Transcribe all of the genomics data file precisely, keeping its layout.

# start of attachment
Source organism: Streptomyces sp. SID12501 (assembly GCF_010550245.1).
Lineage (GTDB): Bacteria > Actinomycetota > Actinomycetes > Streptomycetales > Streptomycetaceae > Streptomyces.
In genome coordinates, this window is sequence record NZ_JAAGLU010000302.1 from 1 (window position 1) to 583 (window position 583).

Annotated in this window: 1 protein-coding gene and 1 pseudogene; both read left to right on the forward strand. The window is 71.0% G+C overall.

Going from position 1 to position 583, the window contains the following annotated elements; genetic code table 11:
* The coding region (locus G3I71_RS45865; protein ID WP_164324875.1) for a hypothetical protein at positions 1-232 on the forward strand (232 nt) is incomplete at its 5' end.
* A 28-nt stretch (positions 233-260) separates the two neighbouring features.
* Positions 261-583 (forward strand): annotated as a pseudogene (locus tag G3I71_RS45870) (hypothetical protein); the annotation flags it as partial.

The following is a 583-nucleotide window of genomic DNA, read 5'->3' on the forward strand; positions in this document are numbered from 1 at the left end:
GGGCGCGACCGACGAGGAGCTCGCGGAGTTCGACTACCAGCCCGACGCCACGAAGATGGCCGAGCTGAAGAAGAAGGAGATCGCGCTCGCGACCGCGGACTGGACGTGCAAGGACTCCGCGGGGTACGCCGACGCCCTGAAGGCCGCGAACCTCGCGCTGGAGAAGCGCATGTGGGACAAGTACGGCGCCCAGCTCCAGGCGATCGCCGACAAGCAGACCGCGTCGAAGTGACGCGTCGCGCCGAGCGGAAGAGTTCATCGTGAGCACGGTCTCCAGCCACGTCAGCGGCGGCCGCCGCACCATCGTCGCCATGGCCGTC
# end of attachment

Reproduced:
Source organism: Streptomyces sp. SID12501 (assembly GCF_010550245.1).
Lineage (GTDB): Bacteria > Actinomycetota > Actinomycetes > Streptomycetales > Streptomycetaceae > Streptomyces.
In genome coordinates, this window is sequence record NZ_JAAGLU010000302.1 from 1 (window position 1) to 583 (window position 583).

Annotated in this window: 1 protein-coding gene and 1 pseudogene; both read left to right on the forward strand. The window is 71.0% G+C overall.

Going from position 1 to position 583, the window contains the following annotated elements; genetic code table 11:
* The coding region (locus G3I71_RS45865; protein ID WP_164324875.1) for a hypothetical protein at positions 1-232 on the forward strand (232 nt) is incomplete at its 5' end.
* A 28-nt stretch (positions 233-260) separates the two neighbouring features.
* Positions 261-583 (forward strand): annotated as a pseudogene (locus tag G3I71_RS45870) (hypothetical protein); the annotation flags it as partial.

The following is a 583-nucleotide window of genomic DNA, read 5'->3' on the forward strand; positions in this document are numbered from 1 at the left end:
GGGCGCGACCGACGAGGAGCTCGCGGAGTTCGACTACCAGCCCGACGCCACGAAGATGGCCGAGCTGAAGAAGAAGGAGATCGCGCTCGCGACCGCGGACTGGACGTGCAAGGACTCCGCGGGGTACGCCGACGCCCTGAAGGCCGCGAACCTCGCGCTGGAGAAGCGCATGTGGGACAAGTACGGCGCCCAGCTCCAGGCGATCGCCGACAAGCAGACCGCGTCGAAGTGACGCGTCGCGCCGAGCGGAAGAGTTCATCGTGAGCACGGTCTCCAGCCACGTCAGCGGCGGCCGCCGCACCATCGTCGCCATGGCCGTC